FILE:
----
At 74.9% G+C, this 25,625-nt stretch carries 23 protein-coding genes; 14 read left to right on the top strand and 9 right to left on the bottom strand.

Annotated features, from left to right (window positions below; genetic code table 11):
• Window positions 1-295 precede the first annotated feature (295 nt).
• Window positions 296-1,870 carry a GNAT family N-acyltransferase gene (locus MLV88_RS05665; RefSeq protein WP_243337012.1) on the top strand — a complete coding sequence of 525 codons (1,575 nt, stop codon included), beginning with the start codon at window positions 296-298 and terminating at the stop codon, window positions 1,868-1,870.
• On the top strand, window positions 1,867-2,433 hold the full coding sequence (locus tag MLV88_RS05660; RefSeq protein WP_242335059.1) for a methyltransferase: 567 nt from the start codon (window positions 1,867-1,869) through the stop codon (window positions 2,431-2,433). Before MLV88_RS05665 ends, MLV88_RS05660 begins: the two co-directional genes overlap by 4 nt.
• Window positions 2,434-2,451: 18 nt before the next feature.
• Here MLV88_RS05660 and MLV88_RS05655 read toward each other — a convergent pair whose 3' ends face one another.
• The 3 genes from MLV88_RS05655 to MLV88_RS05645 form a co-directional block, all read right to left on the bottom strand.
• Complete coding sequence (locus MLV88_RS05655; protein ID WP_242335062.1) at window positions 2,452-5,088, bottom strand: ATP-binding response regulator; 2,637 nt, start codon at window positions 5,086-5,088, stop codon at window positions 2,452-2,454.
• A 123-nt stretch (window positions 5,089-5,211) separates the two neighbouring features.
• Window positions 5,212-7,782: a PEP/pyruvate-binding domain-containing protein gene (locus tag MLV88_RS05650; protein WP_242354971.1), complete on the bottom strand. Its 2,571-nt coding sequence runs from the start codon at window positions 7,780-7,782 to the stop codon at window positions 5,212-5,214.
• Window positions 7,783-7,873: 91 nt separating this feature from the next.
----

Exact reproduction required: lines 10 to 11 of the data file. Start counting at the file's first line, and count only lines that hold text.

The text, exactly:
• A 123-nt stretch (window positions 5,089-5,211) separates the two neighbouring features.
• Window positions 5,212-7,782: a PEP/pyruvate-binding domain-containing protein gene (locus tag MLV88_RS05650; protein WP_242354971.1), complete on the bottom strand. Its 2,571-nt coding sequence runs from the start codon at window positions 7,780-7,782 to the stop codon at window positions 5,212-5,214.